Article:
Heard on CultureShift

Now Showing at the Detroit Film Theatre: From War Crimes in Congo to Iceland’s Brand of Dark Comedy

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Image credit: Dieudo Hamadi

The documentary “Downstream to Kinshasa” honors survivors of the Democratic Republic of Congo’s Six-Day War in 2000, while “The County” continues Iceland’s streak of great dark comedies. Both are streaming now at the Detroit Film Theatre.

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CultureShift on 101.9 WDET-FM gives you a front row seat to the latest films playing at the Detroit Film Theatre (DFT).

Jake Neher/WDET
Jake Neher/WDET

Since 1974, DFT director Elliot Wilhelm has curated the films shown in this historic theater inside the Detroit Institute of Arts. During the COVID-19 pandemic, the DFT has continued to bring contemporary and classic world cinema from around the globe to patrons virtually via their website.

Now Playing: “Downstream to Kinshasa”

Over six days in June 2000, the Congolese city of Kisangani was the scene of deadly violence between the Ugandan and Rwandan armies. More than 10,000 shells exploded, killing thousands and injuring thousands more. Since then, victims of that six-day war have fought for recognition and compensation. Though Uganda was found guilty of committing war crimes by the International Court of Justice, the victims of the violence remain uncompensated decades later. Finally, they decided to take matters into their own hands.

In the first Congolese film to become an official selection of the Cannes Film Festival, as well as the country’s official submission to the Academy Awards, acclaimed director Dieudo Hamadi (“Mama Colonel”) captures their long journey down the Congo River to seek justice in the capital city of Kinshasa, where this extraordinary documentary concludes with a complexity that can only be achieved through unblinking honesty. In Swahili and Lingala with English subtitles. (89 minutes)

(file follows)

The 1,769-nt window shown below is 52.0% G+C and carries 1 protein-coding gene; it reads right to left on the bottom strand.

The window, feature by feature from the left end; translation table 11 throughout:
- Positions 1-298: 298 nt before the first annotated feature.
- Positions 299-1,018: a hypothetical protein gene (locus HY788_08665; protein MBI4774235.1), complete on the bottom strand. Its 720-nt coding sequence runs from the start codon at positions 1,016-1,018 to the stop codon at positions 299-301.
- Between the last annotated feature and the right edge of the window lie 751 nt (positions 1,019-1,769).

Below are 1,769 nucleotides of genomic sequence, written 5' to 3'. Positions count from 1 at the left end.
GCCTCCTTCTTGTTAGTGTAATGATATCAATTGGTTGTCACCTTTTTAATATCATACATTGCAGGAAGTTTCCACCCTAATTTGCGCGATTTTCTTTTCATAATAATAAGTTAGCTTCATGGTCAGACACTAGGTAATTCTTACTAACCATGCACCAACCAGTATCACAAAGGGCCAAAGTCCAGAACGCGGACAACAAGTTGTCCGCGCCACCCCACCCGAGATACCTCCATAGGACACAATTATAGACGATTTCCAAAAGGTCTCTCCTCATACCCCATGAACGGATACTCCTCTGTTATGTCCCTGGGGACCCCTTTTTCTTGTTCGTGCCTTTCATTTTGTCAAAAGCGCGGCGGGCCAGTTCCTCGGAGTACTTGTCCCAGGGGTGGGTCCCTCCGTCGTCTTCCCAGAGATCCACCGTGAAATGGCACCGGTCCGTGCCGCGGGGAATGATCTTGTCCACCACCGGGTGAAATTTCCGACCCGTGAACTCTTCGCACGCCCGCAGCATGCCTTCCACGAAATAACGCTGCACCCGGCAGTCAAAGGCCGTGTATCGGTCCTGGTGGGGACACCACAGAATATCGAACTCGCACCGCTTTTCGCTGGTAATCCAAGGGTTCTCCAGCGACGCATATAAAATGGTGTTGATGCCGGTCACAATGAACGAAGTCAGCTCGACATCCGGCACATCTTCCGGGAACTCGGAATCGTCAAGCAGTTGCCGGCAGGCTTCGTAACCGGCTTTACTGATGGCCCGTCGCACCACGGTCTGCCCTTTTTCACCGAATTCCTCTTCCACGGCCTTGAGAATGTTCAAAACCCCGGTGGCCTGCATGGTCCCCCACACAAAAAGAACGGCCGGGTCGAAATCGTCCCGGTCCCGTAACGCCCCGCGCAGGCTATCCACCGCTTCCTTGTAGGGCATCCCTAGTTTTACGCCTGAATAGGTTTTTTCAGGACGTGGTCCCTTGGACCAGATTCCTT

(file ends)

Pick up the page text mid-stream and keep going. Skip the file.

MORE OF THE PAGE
Now Playing: “The County”

After the global success of his Cannes prize winner “Rams,” Icelandic director Grímur Hákonarson returns to his homeland with another sly, humanist fable. Set in a small Icelandic farming community, “The County” tells the story of Inga (the amazing Arndís Hrönn Egilsdóttir in a star-making performance), a middle-aged dairy farmer who’s fed up with the area’s all-powerful local cooperative.

Inga tries to convince her neighbors to join her in rising up against their corrupt overlords, but the resistance she encounters forces her to turn her anger on the community’s dependent loyalty to this monopolistic, dominant enterprise. Before long, Inga’s public stance makes her a pariah, whereupon the film’s ingenious, darkly funny, deeply involving tightrope walk takes shape: How will Inga persuade her dispirited community to back her up, while retaining a semblance of sanity?

Will her outrageous stunts succeed in dismantling the local milk mafia, or simply get her locked up — or worse? Bitterly funny and affecting with charm to spare, “The County” reveals itself as a smart, timely political allegory set ironically against the grandeur of a spectacular Nordic landscape. In Icelandic with English subtitles. (92 minutes) 

Detroit Film Theatre Director Elliot Wilhelm contributed to this web post.

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